Tag Archives: White Haven

The circle of life in a cemetery

The colors are still brilliant on this beautiful November morning.

The colors are still brilliant on this beautiful November morning as we walked in the cemetery.

Walking the dogs this morning, I was musing over the life and death of a cemetery.

I walk in several cemeteries, from historic Mt. Hope Cemetery in Rochester, NY, with its hills and dales, forests and lawns, prominent residents, and myriad headstones and monuments, to a small rural cemetery in Pittsford, NY, much smaller but no less interesting.

But the cemetery where I walk most often is White Haven Memorial Park. It’s close to my house, and because it’s a lawn park layout – open spaces and no headstones, only flat markers in the ground – it’s the perfect place to work with my dog Bailey, who has struggled with reactivity issues. We can walk here with few distractions, and the maintenance workers are patient as I’ve worked to counter-condition the dog to the sound of their work carts and machines.

Plus, the chipmunk and squirrel population is far smaller here than in the more forest-like cemeteries.

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White Haven Memorial Park in Pittsford, NY (c) 2015 Joanne Brokaw

So while I love meandering in the older, more historic or unusual cemeteries, and do so when I have hours to kill, when we just need to stretch our legs, the dogs and I head to White Haven.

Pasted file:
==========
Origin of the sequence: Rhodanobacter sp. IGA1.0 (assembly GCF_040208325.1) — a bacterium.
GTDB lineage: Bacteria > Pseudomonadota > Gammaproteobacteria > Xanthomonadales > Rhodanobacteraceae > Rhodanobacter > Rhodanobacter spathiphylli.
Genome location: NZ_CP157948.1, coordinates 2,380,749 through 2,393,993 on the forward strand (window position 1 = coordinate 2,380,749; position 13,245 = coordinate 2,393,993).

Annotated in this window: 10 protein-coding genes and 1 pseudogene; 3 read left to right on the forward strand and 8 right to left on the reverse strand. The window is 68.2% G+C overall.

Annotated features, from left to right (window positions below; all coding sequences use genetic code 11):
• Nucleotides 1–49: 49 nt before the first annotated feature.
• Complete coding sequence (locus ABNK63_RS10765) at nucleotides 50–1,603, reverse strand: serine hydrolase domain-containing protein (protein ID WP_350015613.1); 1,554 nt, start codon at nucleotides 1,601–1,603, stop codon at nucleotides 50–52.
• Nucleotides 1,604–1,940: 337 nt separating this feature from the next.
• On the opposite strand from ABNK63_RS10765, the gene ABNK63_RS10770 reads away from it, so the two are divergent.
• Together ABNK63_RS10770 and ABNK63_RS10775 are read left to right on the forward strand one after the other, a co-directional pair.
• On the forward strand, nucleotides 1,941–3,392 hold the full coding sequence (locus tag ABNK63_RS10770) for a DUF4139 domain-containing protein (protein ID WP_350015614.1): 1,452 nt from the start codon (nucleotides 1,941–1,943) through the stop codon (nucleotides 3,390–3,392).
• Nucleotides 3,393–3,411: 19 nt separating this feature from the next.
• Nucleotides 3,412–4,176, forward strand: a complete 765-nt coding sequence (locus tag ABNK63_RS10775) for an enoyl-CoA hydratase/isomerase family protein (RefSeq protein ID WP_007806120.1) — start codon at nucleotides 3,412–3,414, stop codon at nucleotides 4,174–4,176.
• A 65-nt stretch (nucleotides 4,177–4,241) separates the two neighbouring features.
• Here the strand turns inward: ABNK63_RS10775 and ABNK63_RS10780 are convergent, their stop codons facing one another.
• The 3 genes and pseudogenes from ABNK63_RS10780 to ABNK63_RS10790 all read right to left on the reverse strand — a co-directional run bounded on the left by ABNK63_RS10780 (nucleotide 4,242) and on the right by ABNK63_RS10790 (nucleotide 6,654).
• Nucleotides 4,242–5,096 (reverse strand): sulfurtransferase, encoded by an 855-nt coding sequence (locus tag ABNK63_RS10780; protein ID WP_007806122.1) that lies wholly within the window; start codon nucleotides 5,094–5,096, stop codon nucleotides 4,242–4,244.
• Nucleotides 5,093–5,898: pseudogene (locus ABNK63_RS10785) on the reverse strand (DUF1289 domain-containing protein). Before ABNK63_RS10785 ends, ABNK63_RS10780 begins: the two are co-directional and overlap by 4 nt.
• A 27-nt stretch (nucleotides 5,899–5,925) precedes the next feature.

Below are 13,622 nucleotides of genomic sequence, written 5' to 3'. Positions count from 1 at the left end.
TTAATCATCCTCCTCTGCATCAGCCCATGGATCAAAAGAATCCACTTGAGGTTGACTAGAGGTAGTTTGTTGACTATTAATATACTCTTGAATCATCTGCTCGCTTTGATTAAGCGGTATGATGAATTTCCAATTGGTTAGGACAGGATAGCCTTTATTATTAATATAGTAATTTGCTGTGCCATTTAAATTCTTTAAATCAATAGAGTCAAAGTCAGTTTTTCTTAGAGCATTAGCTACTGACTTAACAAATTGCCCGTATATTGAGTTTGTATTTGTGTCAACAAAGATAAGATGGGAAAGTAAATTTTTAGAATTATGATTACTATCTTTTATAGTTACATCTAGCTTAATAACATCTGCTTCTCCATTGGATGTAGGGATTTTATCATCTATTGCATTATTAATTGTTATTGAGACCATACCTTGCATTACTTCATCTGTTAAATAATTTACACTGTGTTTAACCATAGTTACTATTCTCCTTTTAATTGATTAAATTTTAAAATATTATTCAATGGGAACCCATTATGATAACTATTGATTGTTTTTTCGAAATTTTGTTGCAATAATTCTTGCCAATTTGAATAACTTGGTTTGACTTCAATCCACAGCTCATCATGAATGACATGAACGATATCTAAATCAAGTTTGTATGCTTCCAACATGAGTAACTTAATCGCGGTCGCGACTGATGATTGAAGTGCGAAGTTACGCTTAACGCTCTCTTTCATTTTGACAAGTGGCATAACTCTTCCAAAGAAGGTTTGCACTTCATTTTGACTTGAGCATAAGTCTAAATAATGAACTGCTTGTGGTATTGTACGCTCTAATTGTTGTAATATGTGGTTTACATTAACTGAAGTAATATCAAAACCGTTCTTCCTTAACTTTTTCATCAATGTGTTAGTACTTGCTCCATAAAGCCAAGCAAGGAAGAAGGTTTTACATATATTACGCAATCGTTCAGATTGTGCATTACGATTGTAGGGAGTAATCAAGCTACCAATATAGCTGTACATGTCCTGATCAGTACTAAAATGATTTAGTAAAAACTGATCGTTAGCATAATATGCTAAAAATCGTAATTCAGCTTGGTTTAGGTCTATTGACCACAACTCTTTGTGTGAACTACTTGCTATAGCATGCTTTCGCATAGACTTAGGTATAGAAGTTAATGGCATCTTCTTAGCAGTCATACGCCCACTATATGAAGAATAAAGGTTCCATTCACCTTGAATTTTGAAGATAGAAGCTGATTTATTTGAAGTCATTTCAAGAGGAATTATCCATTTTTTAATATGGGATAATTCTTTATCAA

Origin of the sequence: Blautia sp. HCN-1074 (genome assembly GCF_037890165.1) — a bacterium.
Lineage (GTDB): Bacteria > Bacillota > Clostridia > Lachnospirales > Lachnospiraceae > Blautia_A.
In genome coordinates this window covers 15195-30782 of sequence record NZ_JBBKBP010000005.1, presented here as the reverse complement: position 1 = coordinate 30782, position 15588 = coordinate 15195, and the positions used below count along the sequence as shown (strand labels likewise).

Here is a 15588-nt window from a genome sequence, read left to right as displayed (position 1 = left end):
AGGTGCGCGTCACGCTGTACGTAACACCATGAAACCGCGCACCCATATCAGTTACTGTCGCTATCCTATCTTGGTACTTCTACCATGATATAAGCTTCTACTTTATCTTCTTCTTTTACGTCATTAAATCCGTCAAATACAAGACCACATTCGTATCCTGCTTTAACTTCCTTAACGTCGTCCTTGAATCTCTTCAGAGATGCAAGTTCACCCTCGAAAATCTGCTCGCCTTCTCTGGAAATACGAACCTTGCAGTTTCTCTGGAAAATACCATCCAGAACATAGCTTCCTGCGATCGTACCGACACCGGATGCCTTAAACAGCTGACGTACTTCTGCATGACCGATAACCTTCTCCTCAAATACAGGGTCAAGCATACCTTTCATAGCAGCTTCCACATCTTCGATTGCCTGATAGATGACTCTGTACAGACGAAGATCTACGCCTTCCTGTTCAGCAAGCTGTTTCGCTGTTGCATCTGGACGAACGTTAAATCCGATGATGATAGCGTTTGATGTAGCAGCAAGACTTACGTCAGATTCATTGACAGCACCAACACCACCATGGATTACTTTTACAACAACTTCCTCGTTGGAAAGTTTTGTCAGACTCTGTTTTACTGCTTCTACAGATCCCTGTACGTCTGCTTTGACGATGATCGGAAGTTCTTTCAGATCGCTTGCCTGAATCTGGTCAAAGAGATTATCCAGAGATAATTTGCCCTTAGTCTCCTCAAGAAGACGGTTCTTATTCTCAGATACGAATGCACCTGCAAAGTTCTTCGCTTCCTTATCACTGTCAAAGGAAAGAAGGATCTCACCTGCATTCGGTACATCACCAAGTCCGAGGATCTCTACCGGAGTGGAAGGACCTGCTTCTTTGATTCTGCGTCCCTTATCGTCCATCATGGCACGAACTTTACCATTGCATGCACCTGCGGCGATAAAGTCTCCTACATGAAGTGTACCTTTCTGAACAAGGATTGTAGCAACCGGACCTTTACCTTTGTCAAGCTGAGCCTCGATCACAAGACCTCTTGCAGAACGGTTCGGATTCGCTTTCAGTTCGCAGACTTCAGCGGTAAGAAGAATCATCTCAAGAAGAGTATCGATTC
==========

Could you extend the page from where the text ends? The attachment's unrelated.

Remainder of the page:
And on a walk today, it struck me how the circle of life is played out in a cemetery.

It’s a gorgeous day here in Western NY, early November and temperatures in the 70s. But even with the sun shining bright in the sky, it’s clear life itself is winding down for a season.

white haven tree 3 nov4 2015

The trees are reluctant to shed their leaves.

The trees, so green and lush in the summer, began changing colors a few weeks ago, brilliant colors that were almost too beautiful to look at. Now, they’re in varying stages of undress, reluctantly shedding their leaves as winter approaches.

The Heart Tree at White Haven Memorial Park, October 23, 2015

The Heart Tree at White Haven Memorial Park, October 23, 2015

At White Haven, there’s a tree I call the Heart Tree. A week or so ago, it was alive with color. Today, it stands naked.

The Heart Tree at White Haven Memorial Park, November 3, 2015

The Heart Tree at White Haven Memorial Park, November 3, 2015

White Haven is also an Audubon Nature Habitat. In the back part of the cemetery area has unmowed fields and a forest with walking trails. There’s a natural burial area where cremated remains are buried with wildflower seeds, the dead bringing forth life in every spring.

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White Haven’s fields and nature trails (c) 2015 Joanne Brokaw

Throughout the main part of the cemetery, deer often roam the manicured acres, likely lured by the fruit trees that have dropped piles of cherries and are now laden with apples. At other cemeteries where we walk, squirrels and chipmunks are also rampant, scurrying around the headstones and up the trees with nuts and other nourishment to carry them through the winter.

Apple tree at White Haven Memorial Park.

The apple trees are laden with fruit at the cemetery. (c) 2015 Joanne Brokaw

This morning, birds sing the song of fall as we walked, and kept a watchful eye over the mourners who sat in solitary lawn chairs under the bright morning sun, the dew glistening on the graves of those slumbering beneath.